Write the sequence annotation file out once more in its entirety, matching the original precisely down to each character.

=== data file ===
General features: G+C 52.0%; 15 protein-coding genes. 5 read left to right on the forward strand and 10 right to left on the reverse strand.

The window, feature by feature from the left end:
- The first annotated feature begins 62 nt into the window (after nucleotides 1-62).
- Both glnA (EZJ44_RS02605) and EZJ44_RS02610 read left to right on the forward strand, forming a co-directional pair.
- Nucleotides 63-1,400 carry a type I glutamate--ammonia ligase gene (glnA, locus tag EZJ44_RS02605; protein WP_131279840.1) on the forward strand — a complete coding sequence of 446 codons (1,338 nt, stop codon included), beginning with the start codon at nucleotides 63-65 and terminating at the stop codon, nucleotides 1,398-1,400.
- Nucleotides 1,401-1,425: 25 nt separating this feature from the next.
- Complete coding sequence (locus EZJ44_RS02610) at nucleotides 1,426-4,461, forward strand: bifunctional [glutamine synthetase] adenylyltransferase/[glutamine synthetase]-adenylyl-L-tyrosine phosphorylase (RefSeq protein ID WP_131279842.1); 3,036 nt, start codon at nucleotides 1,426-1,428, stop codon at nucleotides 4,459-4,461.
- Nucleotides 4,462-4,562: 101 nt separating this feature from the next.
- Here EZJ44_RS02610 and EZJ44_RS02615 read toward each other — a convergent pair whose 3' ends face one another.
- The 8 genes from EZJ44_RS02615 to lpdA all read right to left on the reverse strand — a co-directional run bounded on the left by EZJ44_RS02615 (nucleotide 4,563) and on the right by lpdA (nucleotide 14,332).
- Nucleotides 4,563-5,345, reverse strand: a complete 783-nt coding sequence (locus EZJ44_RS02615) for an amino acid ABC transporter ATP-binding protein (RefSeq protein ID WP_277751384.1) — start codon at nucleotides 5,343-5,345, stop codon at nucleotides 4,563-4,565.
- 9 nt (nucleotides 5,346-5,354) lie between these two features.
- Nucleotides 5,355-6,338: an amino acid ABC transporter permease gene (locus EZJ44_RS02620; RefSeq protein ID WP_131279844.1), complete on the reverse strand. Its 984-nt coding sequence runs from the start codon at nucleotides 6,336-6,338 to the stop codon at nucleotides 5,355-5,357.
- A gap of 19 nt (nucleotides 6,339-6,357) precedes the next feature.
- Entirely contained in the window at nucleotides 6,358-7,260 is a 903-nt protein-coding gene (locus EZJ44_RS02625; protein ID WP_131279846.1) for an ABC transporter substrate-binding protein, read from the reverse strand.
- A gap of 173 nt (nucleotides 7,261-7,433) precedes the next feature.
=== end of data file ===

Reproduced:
General features: G+C 52.0%; 15 protein-coding genes. 5 read left to right on the forward strand and 10 right to left on the reverse strand.

The window, feature by feature from the left end:
- The first annotated feature begins 62 nt into the window (after nucleotides 1-62).
- Both glnA (EZJ44_RS02605) and EZJ44_RS02610 read left to right on the forward strand, forming a co-directional pair.
- Nucleotides 63-1,400 carry a type I glutamate--ammonia ligase gene (glnA, locus tag EZJ44_RS02605; protein WP_131279840.1) on the forward strand — a complete coding sequence of 446 codons (1,338 nt, stop codon included), beginning with the start codon at nucleotides 63-65 and terminating at the stop codon, nucleotides 1,398-1,400.
- Nucleotides 1,401-1,425: 25 nt separating this feature from the next.
- Complete coding sequence (locus EZJ44_RS02610) at nucleotides 1,426-4,461, forward strand: bifunctional [glutamine synthetase] adenylyltransferase/[glutamine synthetase]-adenylyl-L-tyrosine phosphorylase (RefSeq protein ID WP_131279842.1); 3,036 nt, start codon at nucleotides 1,426-1,428, stop codon at nucleotides 4,459-4,461.
- Nucleotides 4,462-4,562: 101 nt separating this feature from the next.
- Here EZJ44_RS02610 and EZJ44_RS02615 read toward each other — a convergent pair whose 3' ends face one another.
- The 8 genes from EZJ44_RS02615 to lpdA all read right to left on the reverse strand — a co-directional run bounded on the left by EZJ44_RS02615 (nucleotide 4,563) and on the right by lpdA (nucleotide 14,332).
- Nucleotides 4,563-5,345, reverse strand: a complete 783-nt coding sequence (locus EZJ44_RS02615) for an amino acid ABC transporter ATP-binding protein (RefSeq protein ID WP_277751384.1) — start codon at nucleotides 5,343-5,345, stop codon at nucleotides 4,563-4,565.
- 9 nt (nucleotides 5,346-5,354) lie between these two features.
- Nucleotides 5,355-6,338: an amino acid ABC transporter permease gene (locus EZJ44_RS02620; RefSeq protein ID WP_131279844.1), complete on the reverse strand. Its 984-nt coding sequence runs from the start codon at nucleotides 6,336-6,338 to the stop codon at nucleotides 5,355-5,357.
- A gap of 19 nt (nucleotides 6,339-6,357) precedes the next feature.
- Entirely contained in the window at nucleotides 6,358-7,260 is a 903-nt protein-coding gene (locus EZJ44_RS02625; protein ID WP_131279846.1) for an ABC transporter substrate-binding protein, read from the reverse strand.
- A gap of 173 nt (nucleotides 7,261-7,433) precedes the next feature.